Make Marketing History

The views of a marketing deviant.

Wednesday, December 31, 2008

The Year Of Thinking Dangerously.

And so we end the year as we started it, amazed that stuff like this gets made. Huge amounts of money spent on two of my pet hates - name changes and celebrity endorsement - tactics that pander to the egos of executives and agencies alike while doing little for genuine differentiation.

Worse still, this is happening in insurance, that most commodified of industries that has focussed on price competition, that suffers from many complaints and that could still be something very different. It's a service that makes a huge impact at a time of high emotion and peril.

What more could a business want in the way of attentive users and what better chance to make them passionate about you by acknowledging that insurance is, at heart, in the emergency service business? None of that will follow from unified group names or irrelevant celebrities and, as the You Tube comments show, people don't like the huge amount of money they're throwing at it in a time of economic downturn.

It's lazy, standard thinking and lazy thinking has got so many sectors in trouble in 2008. Lazy thinking is not going to work in 2009. 2009 has to be the year of thinking dangerously.

Tuesday, December 30, 2008

Pick N Mix Is Not A Strategy.

When Woolworths finally went bankrupt, a lot of people nostalgically bemoaned the passing of an institution and recalled making personally important purchases there decades ago (usually records or pick n mix).

When Woolworths finally went bankrupt, a lot of people realised that they hadn't been there for years and recalled that they didn't really know what they sold.

When Woolworths finally went bankrupt, quite a lot of people who did shop there recalled how they sold the best value children's clothing on the high street. But who knew that? Could Woolworths' salvation have lain in becoming the best children's clothes store in town? We'll never know.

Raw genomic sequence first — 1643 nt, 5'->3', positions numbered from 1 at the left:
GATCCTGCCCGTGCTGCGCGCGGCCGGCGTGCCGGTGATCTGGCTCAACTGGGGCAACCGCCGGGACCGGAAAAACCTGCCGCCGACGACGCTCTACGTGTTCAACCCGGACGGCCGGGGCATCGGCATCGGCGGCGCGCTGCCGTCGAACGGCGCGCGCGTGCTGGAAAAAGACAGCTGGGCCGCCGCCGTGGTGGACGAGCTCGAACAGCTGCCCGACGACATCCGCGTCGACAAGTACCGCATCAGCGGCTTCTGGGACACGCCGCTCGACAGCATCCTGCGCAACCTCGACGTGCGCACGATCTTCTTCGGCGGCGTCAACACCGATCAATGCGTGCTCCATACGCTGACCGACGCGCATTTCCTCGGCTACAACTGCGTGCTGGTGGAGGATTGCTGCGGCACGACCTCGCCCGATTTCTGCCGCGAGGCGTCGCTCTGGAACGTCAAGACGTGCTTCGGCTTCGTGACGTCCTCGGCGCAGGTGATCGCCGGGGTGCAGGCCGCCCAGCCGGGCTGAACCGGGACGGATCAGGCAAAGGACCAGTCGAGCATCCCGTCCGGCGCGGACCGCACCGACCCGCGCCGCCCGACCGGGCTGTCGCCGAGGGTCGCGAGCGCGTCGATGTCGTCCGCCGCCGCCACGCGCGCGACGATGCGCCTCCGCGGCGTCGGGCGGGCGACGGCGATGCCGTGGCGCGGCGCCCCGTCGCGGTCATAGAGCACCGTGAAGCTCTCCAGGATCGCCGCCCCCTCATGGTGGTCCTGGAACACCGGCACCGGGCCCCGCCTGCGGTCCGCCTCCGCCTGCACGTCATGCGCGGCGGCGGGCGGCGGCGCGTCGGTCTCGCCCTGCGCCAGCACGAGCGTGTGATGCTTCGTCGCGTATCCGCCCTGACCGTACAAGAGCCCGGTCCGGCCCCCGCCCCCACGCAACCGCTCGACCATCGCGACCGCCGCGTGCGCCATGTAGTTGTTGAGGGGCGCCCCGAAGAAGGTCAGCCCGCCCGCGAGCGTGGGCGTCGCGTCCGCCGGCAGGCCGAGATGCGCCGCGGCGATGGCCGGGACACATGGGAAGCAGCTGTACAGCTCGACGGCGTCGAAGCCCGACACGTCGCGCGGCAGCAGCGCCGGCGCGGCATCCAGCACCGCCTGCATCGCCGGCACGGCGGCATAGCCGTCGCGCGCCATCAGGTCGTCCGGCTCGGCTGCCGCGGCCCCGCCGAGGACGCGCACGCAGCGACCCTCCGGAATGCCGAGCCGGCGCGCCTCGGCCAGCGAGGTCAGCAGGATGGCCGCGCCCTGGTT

Because Woolworths used to stand for something in people's minds, but increasingly tried to stand for everything by selling a wide variety of unremarkable products and, inevitably, customers drifted away.

Ultimately, it didn't stand for anything and ultimately it no longer exists. Here endeth the lesson.

Monday, December 22, 2008

Online Advertising Needs A Rationale. of the main reasons for this is that advertisers and publishers are not always using the right measures to analyze advertising effectiveness. With average click rates on display ads falling under 0.1%, the correct metric to use is clearly NOT the click.

The click may well not be the correct metric to use. But the fact that click rates have fallen so low is not the justification for such a statement. The online advertising business really has to get its act together.

Thursday, December 18, 2008

Relatively Good Isn't Good Enough.

In 1817, David Ricardo wrote about comparative advantage and the mathematical proof that, regardless of your productive capacity, you could improve your community wealth by specialising and trading.

In basic terms, it tells even the most advanced producer to focus on that which they are best at producing and to exchange any surplus production for whatever else they need.

The corollary of this is that even the worst, most inept producers can exploit a comparative advantage by specialising in producing that which they are least bad at producing. They will improve their wealth (at least, marginally) by trading but, being inept, they are not going to get rich.

It was therefore surprising last night to hear Lord Mandelson (Britain's Minister for Business) give a speech outlining his ideas for a new policy of industrial activism in which he constantly referred to the need to identify those areas in which this country has a comparative advantage. Not once did he refer to sustainable competitive advantage.

The point is this - comparative advantage is all about looking at your competitors and trying to stay ahead of them via benchmarking and other unadventurous tactics. Competitive advantage is all about focusing on customers and being absolutely as good as you can be.